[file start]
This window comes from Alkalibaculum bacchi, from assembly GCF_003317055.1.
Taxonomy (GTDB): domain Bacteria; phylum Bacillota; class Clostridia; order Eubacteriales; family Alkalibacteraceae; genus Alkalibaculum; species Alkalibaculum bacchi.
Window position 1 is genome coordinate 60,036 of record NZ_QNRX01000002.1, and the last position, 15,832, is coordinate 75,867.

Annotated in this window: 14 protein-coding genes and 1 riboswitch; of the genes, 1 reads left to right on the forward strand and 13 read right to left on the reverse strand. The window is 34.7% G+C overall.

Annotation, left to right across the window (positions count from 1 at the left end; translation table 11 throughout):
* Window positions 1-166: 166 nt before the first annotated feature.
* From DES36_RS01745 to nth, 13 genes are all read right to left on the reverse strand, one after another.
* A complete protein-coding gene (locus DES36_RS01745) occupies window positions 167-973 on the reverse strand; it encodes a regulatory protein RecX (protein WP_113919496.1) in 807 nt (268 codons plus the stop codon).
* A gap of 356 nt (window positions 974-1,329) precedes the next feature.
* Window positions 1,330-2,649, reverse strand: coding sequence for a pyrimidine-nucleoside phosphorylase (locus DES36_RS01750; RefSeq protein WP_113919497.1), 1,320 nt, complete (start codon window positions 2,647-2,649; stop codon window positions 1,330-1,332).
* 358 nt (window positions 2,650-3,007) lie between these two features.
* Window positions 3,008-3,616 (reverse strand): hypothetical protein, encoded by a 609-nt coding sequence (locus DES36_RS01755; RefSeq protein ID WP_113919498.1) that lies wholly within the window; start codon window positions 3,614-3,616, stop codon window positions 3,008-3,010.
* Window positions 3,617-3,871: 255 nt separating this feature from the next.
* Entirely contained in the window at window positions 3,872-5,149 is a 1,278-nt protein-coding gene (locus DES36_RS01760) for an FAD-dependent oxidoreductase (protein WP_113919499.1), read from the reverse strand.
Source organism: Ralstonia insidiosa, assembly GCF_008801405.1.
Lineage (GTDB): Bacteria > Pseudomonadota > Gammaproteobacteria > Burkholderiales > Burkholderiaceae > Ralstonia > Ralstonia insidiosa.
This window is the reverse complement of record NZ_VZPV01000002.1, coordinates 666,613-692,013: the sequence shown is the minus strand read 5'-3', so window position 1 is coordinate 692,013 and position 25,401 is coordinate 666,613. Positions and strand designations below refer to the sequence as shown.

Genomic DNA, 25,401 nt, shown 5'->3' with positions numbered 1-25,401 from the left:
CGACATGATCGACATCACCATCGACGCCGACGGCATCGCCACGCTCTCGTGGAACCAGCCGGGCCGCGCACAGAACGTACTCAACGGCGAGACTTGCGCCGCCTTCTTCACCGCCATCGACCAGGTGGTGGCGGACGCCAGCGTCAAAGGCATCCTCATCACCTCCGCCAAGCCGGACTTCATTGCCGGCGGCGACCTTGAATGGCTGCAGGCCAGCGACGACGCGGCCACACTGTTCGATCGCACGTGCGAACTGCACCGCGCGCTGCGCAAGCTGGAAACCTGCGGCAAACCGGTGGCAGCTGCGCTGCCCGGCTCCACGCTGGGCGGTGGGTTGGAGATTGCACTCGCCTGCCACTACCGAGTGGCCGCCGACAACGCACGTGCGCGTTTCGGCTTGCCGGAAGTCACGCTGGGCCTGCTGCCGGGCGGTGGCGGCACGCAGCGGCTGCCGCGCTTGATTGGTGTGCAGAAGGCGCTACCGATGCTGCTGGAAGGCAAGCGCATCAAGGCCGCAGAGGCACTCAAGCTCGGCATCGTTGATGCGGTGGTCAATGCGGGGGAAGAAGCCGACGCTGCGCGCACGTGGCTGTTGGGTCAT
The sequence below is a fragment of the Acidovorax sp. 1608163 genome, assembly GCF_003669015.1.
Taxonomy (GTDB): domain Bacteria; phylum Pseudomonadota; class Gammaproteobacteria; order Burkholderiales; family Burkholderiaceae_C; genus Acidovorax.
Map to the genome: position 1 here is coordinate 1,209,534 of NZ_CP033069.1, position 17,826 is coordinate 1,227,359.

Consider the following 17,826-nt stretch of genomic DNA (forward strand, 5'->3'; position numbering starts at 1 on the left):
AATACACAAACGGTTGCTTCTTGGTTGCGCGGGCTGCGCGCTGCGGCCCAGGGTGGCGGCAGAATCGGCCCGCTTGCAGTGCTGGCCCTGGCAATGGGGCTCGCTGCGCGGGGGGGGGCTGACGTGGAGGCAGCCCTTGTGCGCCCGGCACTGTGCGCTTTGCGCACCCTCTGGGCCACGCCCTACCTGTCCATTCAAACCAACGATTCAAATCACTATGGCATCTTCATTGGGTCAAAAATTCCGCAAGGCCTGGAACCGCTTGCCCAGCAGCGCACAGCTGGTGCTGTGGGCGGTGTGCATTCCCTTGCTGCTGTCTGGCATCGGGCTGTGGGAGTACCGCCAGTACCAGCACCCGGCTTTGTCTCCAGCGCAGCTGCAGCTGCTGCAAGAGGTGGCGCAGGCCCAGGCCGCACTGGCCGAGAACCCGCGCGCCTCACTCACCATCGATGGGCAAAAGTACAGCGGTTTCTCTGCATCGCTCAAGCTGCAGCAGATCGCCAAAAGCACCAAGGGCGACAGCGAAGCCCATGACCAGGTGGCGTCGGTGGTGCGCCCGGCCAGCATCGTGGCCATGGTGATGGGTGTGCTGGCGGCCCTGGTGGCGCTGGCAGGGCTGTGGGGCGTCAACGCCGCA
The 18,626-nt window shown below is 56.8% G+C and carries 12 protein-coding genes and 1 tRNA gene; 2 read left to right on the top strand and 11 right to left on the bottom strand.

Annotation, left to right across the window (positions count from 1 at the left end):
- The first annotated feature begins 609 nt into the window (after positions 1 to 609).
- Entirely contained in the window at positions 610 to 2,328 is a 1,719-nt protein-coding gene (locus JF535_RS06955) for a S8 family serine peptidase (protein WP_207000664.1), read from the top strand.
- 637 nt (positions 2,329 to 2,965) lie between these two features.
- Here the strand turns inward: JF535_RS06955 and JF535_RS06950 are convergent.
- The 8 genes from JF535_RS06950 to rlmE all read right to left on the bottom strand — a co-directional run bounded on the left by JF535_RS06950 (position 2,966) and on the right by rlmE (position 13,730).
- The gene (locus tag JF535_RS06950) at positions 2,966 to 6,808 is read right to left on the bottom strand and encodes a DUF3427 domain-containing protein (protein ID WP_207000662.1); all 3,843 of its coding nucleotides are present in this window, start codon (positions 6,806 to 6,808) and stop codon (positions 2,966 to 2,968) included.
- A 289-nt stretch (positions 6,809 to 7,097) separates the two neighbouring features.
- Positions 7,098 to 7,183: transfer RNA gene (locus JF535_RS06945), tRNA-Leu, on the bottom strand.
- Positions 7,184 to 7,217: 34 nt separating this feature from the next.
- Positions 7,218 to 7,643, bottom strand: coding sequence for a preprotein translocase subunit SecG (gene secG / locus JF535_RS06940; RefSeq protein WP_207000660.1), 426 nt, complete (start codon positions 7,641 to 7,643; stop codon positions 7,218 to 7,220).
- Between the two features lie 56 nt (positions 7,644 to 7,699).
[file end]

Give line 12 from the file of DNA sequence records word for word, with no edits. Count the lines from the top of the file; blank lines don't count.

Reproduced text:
* Window positions 3,008-3,616 (reverse strand): hypothetical protein, encoded by a 609-nt coding sequence (locus DES36_RS01755; RefSeq protein ID WP_113919498.1) that lies wholly within the window; start codon window positions 3,614-3,616, stop codon window positions 3,008-3,010.